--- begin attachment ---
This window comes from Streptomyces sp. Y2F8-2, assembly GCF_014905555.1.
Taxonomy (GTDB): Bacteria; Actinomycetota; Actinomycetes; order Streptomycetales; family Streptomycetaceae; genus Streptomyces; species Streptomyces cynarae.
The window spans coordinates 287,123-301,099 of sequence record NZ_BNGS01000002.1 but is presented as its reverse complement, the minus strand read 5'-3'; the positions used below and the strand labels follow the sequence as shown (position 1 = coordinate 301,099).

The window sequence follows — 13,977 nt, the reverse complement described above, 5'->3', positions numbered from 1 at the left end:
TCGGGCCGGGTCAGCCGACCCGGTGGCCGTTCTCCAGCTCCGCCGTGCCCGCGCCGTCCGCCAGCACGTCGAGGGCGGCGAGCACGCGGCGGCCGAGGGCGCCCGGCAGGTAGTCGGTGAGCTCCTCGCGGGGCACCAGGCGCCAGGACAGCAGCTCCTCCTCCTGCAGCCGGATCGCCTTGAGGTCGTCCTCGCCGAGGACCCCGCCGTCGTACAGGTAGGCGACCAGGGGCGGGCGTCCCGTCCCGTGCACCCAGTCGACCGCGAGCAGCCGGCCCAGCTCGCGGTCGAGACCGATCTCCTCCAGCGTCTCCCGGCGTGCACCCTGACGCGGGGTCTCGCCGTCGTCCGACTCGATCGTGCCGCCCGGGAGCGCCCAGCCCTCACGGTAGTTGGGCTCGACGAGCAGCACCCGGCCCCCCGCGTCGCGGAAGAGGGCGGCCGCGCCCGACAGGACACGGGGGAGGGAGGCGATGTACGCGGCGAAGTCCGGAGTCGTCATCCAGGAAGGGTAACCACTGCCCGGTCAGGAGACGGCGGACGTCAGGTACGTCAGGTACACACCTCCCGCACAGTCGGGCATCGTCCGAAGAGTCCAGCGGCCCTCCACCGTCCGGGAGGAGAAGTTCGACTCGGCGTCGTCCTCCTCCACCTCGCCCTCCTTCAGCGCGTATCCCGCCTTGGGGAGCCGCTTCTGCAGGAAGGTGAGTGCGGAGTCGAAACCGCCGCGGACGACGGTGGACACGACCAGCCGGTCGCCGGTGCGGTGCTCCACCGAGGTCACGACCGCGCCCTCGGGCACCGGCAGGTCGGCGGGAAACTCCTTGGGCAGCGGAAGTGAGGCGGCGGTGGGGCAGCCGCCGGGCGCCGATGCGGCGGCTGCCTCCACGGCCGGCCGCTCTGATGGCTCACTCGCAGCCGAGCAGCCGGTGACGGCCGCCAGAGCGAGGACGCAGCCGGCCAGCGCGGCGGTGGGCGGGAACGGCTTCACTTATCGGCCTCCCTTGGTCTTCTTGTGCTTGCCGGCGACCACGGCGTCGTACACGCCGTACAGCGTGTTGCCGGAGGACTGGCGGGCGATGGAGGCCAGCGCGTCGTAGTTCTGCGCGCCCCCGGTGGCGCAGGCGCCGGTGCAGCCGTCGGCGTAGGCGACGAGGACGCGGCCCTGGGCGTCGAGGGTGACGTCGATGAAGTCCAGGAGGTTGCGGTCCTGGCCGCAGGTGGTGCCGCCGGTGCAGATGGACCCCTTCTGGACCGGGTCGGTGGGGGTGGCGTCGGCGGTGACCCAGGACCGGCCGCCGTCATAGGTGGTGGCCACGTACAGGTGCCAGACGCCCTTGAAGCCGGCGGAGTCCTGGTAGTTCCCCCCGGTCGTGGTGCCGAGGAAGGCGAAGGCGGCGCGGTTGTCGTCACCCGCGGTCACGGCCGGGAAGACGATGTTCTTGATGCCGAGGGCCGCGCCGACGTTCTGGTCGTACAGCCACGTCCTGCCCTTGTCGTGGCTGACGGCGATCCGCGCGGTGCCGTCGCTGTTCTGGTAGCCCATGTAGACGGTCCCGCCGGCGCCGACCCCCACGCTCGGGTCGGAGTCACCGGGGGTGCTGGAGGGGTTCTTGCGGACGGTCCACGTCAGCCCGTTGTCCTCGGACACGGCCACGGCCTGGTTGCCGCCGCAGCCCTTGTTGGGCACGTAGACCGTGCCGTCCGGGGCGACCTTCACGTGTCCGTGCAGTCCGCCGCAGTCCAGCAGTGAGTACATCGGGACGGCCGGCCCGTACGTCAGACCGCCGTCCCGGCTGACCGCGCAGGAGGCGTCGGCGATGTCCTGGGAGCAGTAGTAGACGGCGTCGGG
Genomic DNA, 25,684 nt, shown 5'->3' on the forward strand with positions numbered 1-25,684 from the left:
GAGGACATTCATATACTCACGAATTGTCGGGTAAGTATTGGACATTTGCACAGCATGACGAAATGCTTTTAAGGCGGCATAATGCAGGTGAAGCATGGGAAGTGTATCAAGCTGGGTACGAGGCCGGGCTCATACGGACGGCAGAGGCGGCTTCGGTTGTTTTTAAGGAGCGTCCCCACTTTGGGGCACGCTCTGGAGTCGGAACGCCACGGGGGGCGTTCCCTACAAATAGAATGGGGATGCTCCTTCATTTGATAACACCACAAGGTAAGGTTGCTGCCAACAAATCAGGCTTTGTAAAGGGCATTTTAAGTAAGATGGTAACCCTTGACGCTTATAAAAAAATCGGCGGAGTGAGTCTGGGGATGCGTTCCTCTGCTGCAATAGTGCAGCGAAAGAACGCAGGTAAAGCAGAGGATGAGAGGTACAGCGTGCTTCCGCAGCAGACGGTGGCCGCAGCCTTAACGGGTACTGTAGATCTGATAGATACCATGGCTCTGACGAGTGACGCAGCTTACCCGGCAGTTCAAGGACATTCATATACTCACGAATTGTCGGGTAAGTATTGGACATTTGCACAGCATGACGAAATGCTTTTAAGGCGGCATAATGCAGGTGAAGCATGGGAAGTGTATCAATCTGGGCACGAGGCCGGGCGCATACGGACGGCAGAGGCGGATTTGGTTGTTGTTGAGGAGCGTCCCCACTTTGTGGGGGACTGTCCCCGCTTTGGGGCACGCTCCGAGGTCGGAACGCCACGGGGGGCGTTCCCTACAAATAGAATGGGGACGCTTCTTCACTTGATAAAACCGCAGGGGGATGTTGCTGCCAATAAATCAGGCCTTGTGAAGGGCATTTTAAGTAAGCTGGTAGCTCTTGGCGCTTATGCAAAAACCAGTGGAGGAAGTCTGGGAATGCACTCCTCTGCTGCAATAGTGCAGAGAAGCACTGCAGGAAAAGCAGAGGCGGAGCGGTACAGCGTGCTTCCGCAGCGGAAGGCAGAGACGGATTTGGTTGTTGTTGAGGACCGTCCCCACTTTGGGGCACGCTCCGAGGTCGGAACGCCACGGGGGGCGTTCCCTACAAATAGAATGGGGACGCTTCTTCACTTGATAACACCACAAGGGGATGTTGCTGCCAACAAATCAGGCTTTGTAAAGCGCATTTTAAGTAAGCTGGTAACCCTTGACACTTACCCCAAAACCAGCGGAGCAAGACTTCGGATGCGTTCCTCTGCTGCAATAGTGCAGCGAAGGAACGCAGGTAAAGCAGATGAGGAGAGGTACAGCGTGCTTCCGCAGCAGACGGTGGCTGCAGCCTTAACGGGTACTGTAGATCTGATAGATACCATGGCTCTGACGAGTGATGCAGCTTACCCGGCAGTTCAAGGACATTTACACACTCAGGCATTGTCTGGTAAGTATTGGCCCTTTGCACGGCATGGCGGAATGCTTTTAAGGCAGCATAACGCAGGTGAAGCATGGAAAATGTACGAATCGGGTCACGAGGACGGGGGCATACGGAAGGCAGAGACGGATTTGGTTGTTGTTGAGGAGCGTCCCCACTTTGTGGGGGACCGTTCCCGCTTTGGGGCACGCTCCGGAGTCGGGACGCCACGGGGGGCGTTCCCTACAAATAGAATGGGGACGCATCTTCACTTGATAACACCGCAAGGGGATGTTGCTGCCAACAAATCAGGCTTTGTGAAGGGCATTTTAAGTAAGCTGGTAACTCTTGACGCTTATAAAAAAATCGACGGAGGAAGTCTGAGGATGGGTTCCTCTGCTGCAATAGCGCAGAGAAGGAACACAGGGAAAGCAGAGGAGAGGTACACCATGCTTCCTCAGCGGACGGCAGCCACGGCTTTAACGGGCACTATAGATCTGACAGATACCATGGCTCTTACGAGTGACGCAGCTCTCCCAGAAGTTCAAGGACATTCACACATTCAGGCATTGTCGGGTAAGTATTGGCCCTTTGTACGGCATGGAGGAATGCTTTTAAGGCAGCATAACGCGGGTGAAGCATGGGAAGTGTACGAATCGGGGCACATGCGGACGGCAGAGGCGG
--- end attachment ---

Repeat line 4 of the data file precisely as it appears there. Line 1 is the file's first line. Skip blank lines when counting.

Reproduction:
The window sequence follows — 13,977 nt, the reverse complement described above, 5'->3', positions numbered from 1 at the left end: